That's right, it's time for a repeat of the 2021 US Open final. That evening in New York, the season-long pressure built to a crescendo for Calendar Grand Slam chasing Djokovic.
US Open 2023: Djokovic vs Medvedev rematch
Two years on from their one-sided US Open final, Novak Djokovic seeks history-defining revenge.
It popped and the Serbian, reduced to tears in the closing stages in an emotional outpouring, wilted in contrast to a ruthless showing from Medvedev, who collected his maiden major 6-4, 6-4, 6-4 on Arthur Ashe Stadium.
As soon as the 27-year-old finished outmanoeuvring defending champion Carlos Alcaraz on Friday night, the two-year flashbacks began.
"I think the only way I can use it is thinking that Novak, when he loses, he's never the same after," suggested the five-time major finalist Medvedev.
"For example, I beat him US Open final; he beat me at the Rolex Paris Masters in a great match. Carlos beat him Wimbledon; he beat him in Cincinnati.
"So he's different. It's just a different mentality. That's why he has 23 Grand Slams, whatever Masters 1000s, weeks at No. 1. So I have to use it knowing that he's going to be 10 times better than he was that day.
"And I have to be, if I want to still beat him, 10 times better than I was that day. That's what I'm going to try to do."
That's the Djokovic aura for you.
However, Medvedev is the master at altering a narrative. As well as dissolving Djokovic's 2021 hopes, the world No. 3 swatted aside the talk of a No.1 vs No.2 final between Alcaraz and Djokovic this fortnight.
Medvedev's 2023 hard-court numbers are pretty spectacular too. He's the ATP Tour leader with 38 victories, alongside only five losses. Earlier this season the 27-year-old booked into five consecutive hard-court finals with a 24-1 record to lift four of those trophies.
The self-described hard-court specialist knows he needs another showstopping performance on Sunday night to flip the script once again, to deny Djokovic an all-time record-tying 24th major.
"I'm going to do all the same," stated Medvedev, sticking to his tried and test routines in New York.
"It's just the mental preparation where you're, like, you want to fight till the end, you want to win, and that's how you should be in the final of a Grand Slam."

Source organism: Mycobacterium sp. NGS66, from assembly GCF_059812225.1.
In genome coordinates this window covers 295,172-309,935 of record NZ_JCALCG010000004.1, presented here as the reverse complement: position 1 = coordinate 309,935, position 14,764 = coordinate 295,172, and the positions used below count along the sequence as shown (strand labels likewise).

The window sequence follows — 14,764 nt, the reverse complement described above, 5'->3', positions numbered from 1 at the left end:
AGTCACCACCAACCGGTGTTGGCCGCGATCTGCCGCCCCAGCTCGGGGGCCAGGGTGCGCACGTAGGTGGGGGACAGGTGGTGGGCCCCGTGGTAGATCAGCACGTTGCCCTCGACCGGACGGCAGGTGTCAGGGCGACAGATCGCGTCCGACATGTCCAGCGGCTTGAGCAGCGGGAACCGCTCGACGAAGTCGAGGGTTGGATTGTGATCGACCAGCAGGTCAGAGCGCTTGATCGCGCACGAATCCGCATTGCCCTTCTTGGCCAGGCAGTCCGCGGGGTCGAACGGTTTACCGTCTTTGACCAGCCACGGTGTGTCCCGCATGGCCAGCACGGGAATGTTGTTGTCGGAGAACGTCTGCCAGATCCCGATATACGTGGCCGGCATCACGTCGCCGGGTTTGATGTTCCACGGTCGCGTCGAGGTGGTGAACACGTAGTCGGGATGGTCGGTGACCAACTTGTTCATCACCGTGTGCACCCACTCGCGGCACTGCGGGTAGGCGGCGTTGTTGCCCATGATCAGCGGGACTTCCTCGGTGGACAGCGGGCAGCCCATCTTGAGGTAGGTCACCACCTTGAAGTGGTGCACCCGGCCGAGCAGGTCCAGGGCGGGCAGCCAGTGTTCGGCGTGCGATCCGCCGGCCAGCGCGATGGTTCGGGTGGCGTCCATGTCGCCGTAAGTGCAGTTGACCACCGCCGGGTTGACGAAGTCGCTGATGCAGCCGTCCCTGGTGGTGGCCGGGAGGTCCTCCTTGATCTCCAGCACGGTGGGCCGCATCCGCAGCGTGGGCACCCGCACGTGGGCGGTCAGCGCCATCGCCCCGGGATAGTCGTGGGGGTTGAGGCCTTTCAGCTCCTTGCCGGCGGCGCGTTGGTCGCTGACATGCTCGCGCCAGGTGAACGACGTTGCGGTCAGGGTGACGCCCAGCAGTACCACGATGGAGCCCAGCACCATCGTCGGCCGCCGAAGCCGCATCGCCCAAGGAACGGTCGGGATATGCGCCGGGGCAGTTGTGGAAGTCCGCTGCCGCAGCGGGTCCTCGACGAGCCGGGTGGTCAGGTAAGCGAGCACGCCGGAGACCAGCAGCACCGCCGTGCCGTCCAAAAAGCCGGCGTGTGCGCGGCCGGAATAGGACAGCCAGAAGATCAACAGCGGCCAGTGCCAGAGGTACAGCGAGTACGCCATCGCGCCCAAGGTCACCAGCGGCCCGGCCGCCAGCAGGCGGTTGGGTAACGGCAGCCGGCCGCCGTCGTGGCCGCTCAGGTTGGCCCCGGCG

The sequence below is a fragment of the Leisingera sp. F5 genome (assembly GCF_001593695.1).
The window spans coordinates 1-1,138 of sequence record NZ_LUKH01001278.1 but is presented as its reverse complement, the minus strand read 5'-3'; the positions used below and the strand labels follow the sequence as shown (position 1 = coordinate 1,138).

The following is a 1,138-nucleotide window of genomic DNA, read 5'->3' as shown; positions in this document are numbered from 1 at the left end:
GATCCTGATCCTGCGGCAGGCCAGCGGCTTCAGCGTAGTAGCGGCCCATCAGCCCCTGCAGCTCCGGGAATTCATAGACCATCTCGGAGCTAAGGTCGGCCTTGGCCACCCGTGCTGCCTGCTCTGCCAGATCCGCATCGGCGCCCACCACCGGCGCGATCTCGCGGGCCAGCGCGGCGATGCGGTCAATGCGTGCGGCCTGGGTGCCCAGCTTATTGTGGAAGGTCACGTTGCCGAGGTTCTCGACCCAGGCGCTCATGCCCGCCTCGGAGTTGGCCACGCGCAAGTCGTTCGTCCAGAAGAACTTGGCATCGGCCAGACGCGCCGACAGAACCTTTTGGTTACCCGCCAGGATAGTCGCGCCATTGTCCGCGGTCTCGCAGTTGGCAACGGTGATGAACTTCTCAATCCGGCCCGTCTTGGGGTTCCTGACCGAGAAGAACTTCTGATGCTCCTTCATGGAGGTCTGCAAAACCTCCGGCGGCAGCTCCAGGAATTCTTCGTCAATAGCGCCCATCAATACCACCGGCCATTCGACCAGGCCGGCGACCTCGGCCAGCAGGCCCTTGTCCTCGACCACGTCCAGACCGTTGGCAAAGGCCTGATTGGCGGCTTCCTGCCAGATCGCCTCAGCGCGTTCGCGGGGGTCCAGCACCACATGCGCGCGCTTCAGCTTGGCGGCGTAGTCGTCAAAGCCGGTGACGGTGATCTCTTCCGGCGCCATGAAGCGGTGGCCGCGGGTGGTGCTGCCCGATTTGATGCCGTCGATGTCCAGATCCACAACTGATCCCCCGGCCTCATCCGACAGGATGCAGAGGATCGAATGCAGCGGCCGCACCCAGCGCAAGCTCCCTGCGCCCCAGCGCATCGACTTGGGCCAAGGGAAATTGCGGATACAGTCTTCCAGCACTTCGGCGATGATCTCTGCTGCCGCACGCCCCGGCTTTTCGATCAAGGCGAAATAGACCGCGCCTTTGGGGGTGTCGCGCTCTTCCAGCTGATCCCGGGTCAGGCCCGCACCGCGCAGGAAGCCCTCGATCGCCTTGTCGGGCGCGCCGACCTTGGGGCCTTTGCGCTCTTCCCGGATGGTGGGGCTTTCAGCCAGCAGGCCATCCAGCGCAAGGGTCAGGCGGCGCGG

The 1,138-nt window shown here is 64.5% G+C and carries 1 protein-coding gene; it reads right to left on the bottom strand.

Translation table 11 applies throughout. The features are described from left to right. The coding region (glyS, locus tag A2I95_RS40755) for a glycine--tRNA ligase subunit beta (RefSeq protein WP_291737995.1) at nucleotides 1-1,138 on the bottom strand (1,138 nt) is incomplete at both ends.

Novak personifying defiance
Three-time US Open champion Djokovic has spent his career jostling for generational milestones, he's also attuned to playing the villain, tearing up scripts in pursuit of his astonishing, history-defining success.
He's been almost snarly at Flushing Meadows, competing with a predator on the hunt kind of persona.
The 36-year-old has been batting off challengers all season, particularly on the hard courts, where he has compiled a standout 26-1 total on the surface. His sole defeat, you guessed it, in the Dubai semi-finals 6-4, 6-4 to Medvedev.
Despite that recent edge, Djokovic is undeterred and is cherishing another opportunity to re-write the Grand Slam Roll of Honour.
"Overall the tournament so far has been great. I have been performing very well. Most of the matches went straight sets except one where I had to come back from two sets to love down," mused Djokovic, into a 10th US Open final.
"Other than that, the performance since Cincinnati first round to now, to the finals have been really, really good.
"So age is just a number, that phrase is resonating at the moment with me… At 36, every Grand Slam final could be the last one.
"Of course I am aware of the occasion. But I try to approach Sunday's match as basically any other match with intention to win. Knowing that it's going to be the toughest challenge, without a doubt, not just because it's a final but also because the last time I faced him in a Grand Slam final I lost, here in '21."
Clearly the 2021 heartbreak at Flushing Meadows still lingers for the Serbian. It's one of the few times fiercely-defiant Djokovic has unravelled, emotionally and physically.
"I don't have much time nor do I allow myself to think about the history too much in this sense, because when I did that in the past, like, '21 finals here I was maybe overwhelmed with the occasion and the opportunity and I underperformed," admitted the world No.2.
"So I don't want this to happen again, and I'll try to just focus on what needs to be done and tactically prepare myself for that match… I like my chances."
Their form is leading the pack, their hard-court match tallies promise an endless stream of energy-zapping rallies. Djokovic has the aura, has the record books propping up his elastic, age-defining body. On the other hand, Medvedev has the recent edge and US Open flashback to call upon.
Clear the diary and settle in on Sunday, you won't want to miss a ball.